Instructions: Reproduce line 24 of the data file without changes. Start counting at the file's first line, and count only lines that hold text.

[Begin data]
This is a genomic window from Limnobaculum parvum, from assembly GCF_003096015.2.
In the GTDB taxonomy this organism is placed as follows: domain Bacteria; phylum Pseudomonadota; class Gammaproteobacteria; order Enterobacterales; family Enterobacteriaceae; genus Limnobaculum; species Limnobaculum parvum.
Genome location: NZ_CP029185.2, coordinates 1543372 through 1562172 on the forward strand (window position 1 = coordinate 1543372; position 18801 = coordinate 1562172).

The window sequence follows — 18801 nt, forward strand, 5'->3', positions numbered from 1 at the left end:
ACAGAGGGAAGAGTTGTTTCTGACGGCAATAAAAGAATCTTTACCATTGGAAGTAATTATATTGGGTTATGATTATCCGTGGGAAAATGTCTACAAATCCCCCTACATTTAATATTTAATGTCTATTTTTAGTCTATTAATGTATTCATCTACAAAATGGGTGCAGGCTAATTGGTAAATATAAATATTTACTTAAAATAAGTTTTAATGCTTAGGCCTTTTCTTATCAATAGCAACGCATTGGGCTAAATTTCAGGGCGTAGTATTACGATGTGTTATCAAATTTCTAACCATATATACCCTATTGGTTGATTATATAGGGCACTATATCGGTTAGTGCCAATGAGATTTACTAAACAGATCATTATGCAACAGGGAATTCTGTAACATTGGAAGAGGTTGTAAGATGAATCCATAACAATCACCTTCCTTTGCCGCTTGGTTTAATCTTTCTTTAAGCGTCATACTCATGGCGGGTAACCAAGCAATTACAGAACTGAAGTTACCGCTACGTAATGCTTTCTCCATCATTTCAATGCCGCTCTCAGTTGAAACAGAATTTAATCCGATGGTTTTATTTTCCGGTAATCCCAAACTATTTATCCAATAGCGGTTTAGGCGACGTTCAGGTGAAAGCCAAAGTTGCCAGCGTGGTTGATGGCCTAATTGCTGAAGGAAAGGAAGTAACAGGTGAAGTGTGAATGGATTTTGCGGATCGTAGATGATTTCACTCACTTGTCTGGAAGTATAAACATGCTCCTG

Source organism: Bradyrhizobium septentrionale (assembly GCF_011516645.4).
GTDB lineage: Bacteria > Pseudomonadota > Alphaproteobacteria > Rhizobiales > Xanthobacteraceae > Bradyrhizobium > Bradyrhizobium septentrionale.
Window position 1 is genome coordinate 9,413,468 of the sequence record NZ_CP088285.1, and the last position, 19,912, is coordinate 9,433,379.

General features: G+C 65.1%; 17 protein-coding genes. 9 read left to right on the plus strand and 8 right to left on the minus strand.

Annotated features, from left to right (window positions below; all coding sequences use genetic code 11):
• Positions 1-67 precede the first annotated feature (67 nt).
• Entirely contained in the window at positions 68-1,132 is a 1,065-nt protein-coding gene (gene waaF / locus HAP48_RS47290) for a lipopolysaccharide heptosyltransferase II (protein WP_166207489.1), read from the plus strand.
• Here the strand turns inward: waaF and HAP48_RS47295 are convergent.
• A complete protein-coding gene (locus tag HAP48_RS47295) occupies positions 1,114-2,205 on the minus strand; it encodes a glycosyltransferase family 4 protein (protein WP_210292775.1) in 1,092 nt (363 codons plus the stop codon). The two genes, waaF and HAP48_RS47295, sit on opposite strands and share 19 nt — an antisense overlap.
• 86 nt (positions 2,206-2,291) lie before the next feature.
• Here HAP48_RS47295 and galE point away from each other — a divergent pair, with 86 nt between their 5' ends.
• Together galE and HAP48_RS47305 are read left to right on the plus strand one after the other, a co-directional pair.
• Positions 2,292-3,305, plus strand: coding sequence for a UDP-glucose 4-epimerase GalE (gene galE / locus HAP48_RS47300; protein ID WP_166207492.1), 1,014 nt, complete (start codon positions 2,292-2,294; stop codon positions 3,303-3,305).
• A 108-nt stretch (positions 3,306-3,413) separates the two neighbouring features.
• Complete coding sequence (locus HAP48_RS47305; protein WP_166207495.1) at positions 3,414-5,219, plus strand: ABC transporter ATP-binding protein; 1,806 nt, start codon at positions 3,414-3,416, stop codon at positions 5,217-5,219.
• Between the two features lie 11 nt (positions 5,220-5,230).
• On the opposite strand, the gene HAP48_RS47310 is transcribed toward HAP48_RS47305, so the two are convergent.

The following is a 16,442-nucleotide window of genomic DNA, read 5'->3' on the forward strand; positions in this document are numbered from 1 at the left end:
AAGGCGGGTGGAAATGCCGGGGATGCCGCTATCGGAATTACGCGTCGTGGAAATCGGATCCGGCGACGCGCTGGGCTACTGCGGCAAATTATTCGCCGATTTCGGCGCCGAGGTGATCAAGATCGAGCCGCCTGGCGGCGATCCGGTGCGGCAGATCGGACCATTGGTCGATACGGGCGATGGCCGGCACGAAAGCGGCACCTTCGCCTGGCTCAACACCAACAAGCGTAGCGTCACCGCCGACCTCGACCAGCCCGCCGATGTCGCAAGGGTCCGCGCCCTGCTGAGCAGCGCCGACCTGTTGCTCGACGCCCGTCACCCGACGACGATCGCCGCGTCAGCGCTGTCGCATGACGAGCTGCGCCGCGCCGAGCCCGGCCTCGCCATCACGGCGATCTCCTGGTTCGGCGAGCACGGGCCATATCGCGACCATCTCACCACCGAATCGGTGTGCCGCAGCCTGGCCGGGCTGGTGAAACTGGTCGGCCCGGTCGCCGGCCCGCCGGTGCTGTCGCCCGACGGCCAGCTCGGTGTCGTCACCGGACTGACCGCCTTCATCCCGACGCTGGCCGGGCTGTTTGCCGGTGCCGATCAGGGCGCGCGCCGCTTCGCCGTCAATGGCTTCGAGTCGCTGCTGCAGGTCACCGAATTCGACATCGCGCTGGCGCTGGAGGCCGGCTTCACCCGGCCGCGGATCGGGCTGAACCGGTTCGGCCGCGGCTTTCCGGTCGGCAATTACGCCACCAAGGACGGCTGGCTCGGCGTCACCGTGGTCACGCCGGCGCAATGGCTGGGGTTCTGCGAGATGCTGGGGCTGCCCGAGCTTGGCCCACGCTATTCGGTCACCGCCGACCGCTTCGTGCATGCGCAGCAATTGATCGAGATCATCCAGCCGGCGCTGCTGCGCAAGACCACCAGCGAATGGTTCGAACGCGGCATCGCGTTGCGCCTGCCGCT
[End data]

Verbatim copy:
AAGGCGGGTGGAAATGCCGGGGATGCCGCTATCGGAATTACGCGTCGTGGAAATCGGATCCGGCGACGCGCTGGGCTACTGCGGCAAATTATTCGCCGATTTCGGCGCCGAGGTGATCAAGATCGAGCCGCCTGGCGGCGATCCGGTGCGGCAGATCGGACCATTGGTCGATACGGGCGATGGCCGGCACGAAAGCGGCACCTTCGCCTGGCTCAACACCAACAAGCGTAGCGTCACCGCCGACCTCGACCAGCCCGCCGATGTCGCAAGGGTCCGCGCCCTGCTGAGCAGCGCCGACCTGTTGCTCGACGCCCGTCACCCGACGACGATCGCCGCGTCAGCGCTGTCGCATGACGAGCTGCGCCGCGCCGAGCCCGGCCTCGCCATCACGGCGATCTCCTGGTTCGGCGAGCACGGGCCATATCGCGACCATCTCACCACCGAATCGGTGTGCCGCAGCCTGGCCGGGCTGGTGAAACTGGTCGGCCCGGTCGCCGGCCCGCCGGTGCTGTCGCCCGACGGCCAGCTCGGTGTCGTCACCGGACTGACCGCCTTCATCCCGACGCTGGCCGGGCTGTTTGCCGGTGCCGATCAGGGCGCGCGCCGCTTCGCCGTCAATGGCTTCGAGTCGCTGCTGCAGGTCACCGAATTCGACATCGCGCTGGCGCTGGAGGCCGGCTTCACCCGGCCGCGGATCGGGCTGAACCGGTTCGGCCGCGGCTTTCCGGTCGGCAATTACGCCACCAAGGACGGCTGGCTCGGCGTCACCGTGGTCACGCCGGCGCAATGGCTGGGGTTCTGCGAGATGCTGGGGCTGCCCGAGCTTGGCCCACGCTATTCGGTCACCGCCGACCGCTTCGTGCATGCGCAGCAATTGATCGAGATCATCCAGCCGGCGCTGCTGCGCAAGACCACCAGCGAATGGTTCGAACGCGGCATCGCGTTGCGCCTGCCGCT